"Why Jacksonville University?" Heller asked. "My response is: Why not? ... This is my passion right now.", (904) 359-4413

Wes Skiles, photographer who captured vivid worlds underwater, dies at 52

Wes Skiles, photographer who captured vivid worlds underwater, dies at 52

Wes Skiles, 52, a freelance photographer and cinematographer whose mystifying underwater images of uncharted stalagmite caves and ancient crocodile skeletons revealed a dark, alien world in vibrant color, died July 21 off the east coast of Florida.

He was filming a project on the behavior of high-speed fish near the Boynton Beach Inlet when he was found unconscious on the ocean floor. He was pronounced dead at a hospital in West Palm Beach, and police were investigating the cause of death.

In his 27 years as a photojournalist, Mr. Skiles escaped from a collapsed ocean cave off the Australian coast and was among the first people to set foot on the largest iceberg in Antarctica.

One time, off the coast of South Africa, a shark jammed itself into Mr. Skiles's protective cage. The burly photographer beat the creature back with his heavy, waterproof camera, taking pictures throughout the episode, and had close-up photos of the great white's jagged teeth as a token of his survival.

Sitcom and Shakespeare on Forsyth Street

“Lights, camera, action!”

That’s the order of the day this week at The Florida Theatre during the taping of a locally produced situation comedy, “In the Pits.” It’s part of a plan to make use of local actors and locations. The cast and crew have been taping scenes in the historic theater’s auditorium and in the offices upstairs recently vacated by the City’s Planning and Development Department.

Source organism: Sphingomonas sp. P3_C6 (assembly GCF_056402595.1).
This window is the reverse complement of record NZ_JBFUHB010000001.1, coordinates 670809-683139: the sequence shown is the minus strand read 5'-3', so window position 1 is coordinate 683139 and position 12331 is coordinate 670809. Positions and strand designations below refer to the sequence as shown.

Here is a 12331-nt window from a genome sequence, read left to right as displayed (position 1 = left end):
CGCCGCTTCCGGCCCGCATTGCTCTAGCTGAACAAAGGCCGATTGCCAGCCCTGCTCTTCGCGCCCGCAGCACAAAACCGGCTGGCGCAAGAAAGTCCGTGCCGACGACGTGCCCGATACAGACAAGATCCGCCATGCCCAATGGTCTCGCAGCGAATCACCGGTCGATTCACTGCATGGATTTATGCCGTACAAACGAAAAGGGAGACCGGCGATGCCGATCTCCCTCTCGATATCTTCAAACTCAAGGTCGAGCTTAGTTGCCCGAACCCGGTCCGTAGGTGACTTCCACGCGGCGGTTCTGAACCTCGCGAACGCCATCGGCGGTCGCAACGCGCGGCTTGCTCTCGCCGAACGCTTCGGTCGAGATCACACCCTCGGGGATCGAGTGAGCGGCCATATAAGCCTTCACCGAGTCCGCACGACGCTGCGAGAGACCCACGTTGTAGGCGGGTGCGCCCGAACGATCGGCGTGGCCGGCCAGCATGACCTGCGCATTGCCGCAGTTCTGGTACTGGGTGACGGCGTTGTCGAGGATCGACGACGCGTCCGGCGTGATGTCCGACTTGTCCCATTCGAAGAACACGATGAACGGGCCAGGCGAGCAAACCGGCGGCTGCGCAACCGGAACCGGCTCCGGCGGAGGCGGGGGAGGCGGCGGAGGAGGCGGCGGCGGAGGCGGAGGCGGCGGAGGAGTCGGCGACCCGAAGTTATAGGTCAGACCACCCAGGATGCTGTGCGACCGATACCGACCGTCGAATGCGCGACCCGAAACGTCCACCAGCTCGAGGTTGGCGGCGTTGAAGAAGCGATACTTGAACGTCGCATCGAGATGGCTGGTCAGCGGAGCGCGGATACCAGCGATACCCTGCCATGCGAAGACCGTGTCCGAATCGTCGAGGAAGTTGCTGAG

Directed by Devlin Mann and co-written by Stephen Dare, the plot revolves around a theater company facing more than the usual number of challenges, including the untimely death of its lead actor and his replacement. It’s also “about the economy and technology overcoming place and distance,” said Dare.

In addition to what’s being taped in Jacksonville, other scenes produced in London will be edited into the final product.

Mann is a graduate of Jacksonville University and worked in Los Angeles on several productions, including the Brooke Shields sitcom, “Suddenly Susan.” He’s also a Shakespearean actor and has performed in London, among other international venues.

Mann said he is working with CW 17 to air the pilot episode next month. If it’s a hit, a season of episodes will be produced and possibly distributed network-wide on CW, he said.

“It’s Jacksonville’s first locally produced, fully scripted sitcom. We’re trying to get as much local flavor as possible, while making it accessible to a broader audience,” said Mann.

The television show is just one part of Mann’s plans for the Florida Theatre. His “Backlight Theatre Group” is accepting applicants for a series of acting workshops that will be conducted there. One workshop will focus on developing Shakespearean actors.

Mann said earlier this year he invited Rob Clare from the Royal Shakespeare Company to come to Jacksonville and conduct three nights of workshops.

“The response was so tremendous, we decided we could do this year-round,” said Mann.

He said his goal is to provide a range of theatrical instruction, including acting, dance, filmmaking and other visual arts using the Florida Theatre as the campus.

“We want to find more ways to use this magnificent space. It’s underutilized and we want to fill it with a variety of events to supplement the existing programming,” said Mann.

For information, e-mail

(904) 356-2466

Tune in for the Metro Diner!

September 23, 2010 11:50 PM